Where to go and what to see
Lumsden is a scenic Victorian town on the Southern Scenic Route and the major cycling trail, “Around the Mountains.” For railway enthusiasts Lumsden is a must visit destination with a railway precinct and its growing collection of heritage rail locomotives and carriages. As a homage to transport the quirky Route 6 Cafe and Bar is rapidly becoming an icon for Highway 6.
The perfect location for easy access to Queenstown, Invercargill, Te Anau and Milford Sound gives Lumsden the thumbs up for convenience.
- Oreti River is a popular fishing, swimming and rowing water sport river. The river is home to one of the world’s rarest river gulls. Oreti River supports breeding colonies of endangered Black-Billed Gulls.The nearby Oreti and Aparima Rivers are the last stronghold of the worlds only endangered seagull – the Black Billed Gull. Source Land, Air, Water Aotearoa
- Railway was an important aspect of Lumsden’s past, and the old railway station is now preserved as a tourist information centre with two Drewry diesel shunters and three wagons on display outside. The Lumsden Heritage Trust also has the chassis of New Zealand Railways steam locomotive P60 on display at the town’s southern entrance. One of the 1885 V class locomotives has been set up in front of the Lumsden Railway Precinct. Source: Lumsden hoists 1885 V-class locomotive from tonnes of river muck. Lumsden’s railway precinct has a very interesting road/rail trestle bridge, steam train water tower and lifting crane.
- Lumsden has a long 9 – hole golf course with a competition in summer on Wednesday and Saturday. Visitors are welcome. The club is about 5km out of town on Highway 6 to Invercargill.
Lumsden Heritage Trust chair John Titter said they were lucky they could even attempt a recovery. In the wake of the First World War, the value of scrap metal was low so instead of being sold locomotives were dumped in rivers around the country to act as flood barriers.
Castlemaine garden is set in a rural farmland area, just 15mins drive from the town of Lumsden.
The garden has a country feel theme with some formal English areas. Planting consists of many species of trees, rhododendrons, roses, perennials, bulbs, buxus & various other hedging.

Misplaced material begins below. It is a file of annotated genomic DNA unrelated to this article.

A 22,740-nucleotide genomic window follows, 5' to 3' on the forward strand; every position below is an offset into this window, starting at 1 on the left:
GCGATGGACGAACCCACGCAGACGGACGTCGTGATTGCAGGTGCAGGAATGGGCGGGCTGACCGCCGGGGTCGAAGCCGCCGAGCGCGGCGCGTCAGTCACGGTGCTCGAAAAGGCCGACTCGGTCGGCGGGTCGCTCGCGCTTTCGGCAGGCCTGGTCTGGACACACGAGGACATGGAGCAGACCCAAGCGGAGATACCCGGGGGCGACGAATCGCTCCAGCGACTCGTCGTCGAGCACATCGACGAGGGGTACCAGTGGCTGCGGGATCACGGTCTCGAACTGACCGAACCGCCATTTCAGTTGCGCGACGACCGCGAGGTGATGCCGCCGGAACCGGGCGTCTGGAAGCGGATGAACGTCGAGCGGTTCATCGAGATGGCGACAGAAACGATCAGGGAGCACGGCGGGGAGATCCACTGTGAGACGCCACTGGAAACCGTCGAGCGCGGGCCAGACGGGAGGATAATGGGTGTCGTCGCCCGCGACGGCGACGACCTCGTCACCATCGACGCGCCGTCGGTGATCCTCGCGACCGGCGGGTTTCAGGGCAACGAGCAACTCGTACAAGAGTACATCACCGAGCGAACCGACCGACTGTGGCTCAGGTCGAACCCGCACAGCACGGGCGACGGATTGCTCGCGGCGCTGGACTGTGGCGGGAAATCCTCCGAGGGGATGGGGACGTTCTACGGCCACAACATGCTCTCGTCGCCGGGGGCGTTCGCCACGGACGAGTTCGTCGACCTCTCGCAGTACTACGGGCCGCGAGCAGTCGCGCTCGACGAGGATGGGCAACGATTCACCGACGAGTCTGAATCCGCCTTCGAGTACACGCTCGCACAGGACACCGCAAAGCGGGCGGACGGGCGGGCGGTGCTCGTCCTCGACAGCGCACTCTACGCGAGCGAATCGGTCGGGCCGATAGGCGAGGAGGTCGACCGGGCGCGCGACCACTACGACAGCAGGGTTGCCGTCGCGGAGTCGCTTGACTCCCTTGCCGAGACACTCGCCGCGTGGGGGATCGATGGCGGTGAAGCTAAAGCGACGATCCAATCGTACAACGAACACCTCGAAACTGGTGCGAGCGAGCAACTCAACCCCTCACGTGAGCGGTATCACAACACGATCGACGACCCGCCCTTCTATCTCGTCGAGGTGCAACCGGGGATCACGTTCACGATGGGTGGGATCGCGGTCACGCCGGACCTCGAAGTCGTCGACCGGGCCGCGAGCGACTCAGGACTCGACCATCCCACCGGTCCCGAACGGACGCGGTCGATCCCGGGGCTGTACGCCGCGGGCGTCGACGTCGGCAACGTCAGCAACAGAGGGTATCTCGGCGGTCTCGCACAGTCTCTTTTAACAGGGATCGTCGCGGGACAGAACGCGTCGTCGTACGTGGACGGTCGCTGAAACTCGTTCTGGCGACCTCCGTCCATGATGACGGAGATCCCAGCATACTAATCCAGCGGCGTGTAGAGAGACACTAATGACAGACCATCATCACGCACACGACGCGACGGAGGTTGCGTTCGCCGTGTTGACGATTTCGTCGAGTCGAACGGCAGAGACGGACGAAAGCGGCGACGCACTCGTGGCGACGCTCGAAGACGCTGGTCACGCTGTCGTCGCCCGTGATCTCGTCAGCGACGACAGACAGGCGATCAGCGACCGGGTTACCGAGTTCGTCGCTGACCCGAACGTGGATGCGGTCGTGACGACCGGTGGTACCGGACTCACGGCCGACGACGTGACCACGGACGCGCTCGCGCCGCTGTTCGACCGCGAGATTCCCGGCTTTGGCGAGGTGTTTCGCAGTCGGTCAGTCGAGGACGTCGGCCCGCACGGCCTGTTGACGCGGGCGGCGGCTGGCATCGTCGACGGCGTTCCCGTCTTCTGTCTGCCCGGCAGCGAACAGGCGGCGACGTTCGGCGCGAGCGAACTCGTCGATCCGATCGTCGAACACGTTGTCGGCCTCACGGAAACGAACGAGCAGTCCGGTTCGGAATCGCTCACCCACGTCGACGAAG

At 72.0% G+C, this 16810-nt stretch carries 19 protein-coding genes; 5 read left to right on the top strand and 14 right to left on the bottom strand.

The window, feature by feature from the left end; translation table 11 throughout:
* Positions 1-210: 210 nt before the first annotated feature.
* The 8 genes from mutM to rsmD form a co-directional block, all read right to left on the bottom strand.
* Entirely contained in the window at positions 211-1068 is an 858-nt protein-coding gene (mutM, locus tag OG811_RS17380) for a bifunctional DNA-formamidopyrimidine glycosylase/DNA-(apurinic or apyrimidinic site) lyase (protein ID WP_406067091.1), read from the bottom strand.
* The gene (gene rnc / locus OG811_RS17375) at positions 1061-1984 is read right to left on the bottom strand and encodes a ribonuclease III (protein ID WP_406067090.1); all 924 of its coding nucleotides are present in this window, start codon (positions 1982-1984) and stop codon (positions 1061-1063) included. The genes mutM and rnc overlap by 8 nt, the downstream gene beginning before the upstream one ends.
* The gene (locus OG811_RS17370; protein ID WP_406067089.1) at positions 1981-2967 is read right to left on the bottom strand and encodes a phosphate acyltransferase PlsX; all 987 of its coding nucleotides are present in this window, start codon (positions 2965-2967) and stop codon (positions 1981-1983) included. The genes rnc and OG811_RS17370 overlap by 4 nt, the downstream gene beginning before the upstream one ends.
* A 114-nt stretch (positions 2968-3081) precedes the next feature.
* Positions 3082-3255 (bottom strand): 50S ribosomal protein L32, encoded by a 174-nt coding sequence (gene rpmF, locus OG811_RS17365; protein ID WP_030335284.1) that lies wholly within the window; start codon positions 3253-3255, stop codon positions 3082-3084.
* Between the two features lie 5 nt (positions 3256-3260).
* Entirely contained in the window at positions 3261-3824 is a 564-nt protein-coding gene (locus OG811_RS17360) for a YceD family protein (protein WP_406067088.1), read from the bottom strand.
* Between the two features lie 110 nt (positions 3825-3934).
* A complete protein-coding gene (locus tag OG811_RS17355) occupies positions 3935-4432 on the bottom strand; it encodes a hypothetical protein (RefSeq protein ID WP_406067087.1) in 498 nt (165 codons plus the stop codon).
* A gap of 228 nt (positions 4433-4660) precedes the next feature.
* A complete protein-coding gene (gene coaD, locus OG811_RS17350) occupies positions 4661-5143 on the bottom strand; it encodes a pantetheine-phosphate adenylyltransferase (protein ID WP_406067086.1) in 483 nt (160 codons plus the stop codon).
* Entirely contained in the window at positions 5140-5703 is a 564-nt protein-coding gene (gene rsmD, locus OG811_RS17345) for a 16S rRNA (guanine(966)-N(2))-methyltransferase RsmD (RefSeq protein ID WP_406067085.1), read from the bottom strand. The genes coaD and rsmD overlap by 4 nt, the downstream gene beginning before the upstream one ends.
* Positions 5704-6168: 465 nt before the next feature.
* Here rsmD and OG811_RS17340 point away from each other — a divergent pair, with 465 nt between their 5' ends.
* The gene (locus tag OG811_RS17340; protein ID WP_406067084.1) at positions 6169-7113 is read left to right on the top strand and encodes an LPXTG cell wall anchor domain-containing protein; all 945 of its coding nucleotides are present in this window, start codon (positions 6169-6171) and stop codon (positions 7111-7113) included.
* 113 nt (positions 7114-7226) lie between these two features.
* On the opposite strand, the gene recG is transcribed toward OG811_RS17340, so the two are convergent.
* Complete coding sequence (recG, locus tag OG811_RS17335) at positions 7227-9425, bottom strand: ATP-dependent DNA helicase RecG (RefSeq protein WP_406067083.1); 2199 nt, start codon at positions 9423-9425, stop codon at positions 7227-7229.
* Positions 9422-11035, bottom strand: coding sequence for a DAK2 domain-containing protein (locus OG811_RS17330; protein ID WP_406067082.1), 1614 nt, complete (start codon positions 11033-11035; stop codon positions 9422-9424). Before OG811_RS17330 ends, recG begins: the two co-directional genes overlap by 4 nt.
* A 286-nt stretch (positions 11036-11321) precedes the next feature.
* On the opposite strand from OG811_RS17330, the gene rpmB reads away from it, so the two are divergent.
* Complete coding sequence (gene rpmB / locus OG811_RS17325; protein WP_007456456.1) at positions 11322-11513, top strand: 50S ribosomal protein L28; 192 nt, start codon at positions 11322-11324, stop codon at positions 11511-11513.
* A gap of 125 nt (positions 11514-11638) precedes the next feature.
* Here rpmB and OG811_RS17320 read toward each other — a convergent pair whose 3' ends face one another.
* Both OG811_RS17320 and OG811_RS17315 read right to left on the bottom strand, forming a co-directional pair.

Open by appt only. November to mid December.
Entrance fee, toilets no, picnics no.
The garden has been in development for the past 22 years, but originated in the early 1900’s with the building of the homestead.
This history is shown through the large Spreading Elm, which dominates the garden. The colour is dramatised by the foliage, mass plantings of Silver Pears, Maples, Malus’s and an avenue of Flowering Cherries. Plants are chosen so they can flourish in the drought prone, stony soils.The garden appears to have different rooms merging into one, framed formally by Buxus hedges. There is an enormous chess set next to an ornate fountain.
Entrance fee, toilets, picnics allowed, Contact email@example.com Open
WHERE TO TAKE THE BEST SELFIE
- Framed against an aging, rusty locomotive, very atmospheric
FIVE RIVERS DISTRICT, INTERESTING FACT
- Takes its name from the Five Rivers Station established (1857) by Arthur Hogue, and named because of the five streams which rise in the Eyre Mountains and descend in a general south-easterly direction to join the Oreti River. The five rivers are: Oswald, Acton, Dilston, Cromel and Irthing. Farming locality 14km north of Lumsden.
WHO TURNED UP AND NAMED THE PLACE?
- Oreti River was the name of the district and then The Elbow as the river bed takes a sharp bend and reverses direction from east to south. The Honourable George Lumsden, Scottish trader and colonial politician in 1876 had his name bestowed on the growing settlement.
- Lumsden is inland and one of New Zealand’s furthest points from the ocean.
WHAT KEEPS THE PLACE TICKING?
- Agriculture and farm service centre for Waimea Plains. Railway reached Lumsden in 1878 (from Invercargill) and Gore 1880. The town is known as a rail junction. Although rail services ceased in 1971 the town continues to be a major transport hub.
- 405 (2013)
- A definite stop for dedicated vintage train fans
TRAVEL PACK INFORMATION
Lumsden Heritage Trust – Home
Restoration of the A199 train and carriage,
A crowd gathered today as the recovered locomotive was placed in front of the Lumsden Railway Precinct – a tribute to a bygone era.
The Lumsden Heritage Trust has been campaigning to retrieve the two 1885 V class steam locomotives from the Oreti River for about half a decade.
Retrieving the machines – thought to be one of the last of their kind in the world – was no easy task. It was full steam ahead on Wednesday morning, with water pumps on and a crane poised above the first locomotive, which first hit New Zealand tracks back in 1885.
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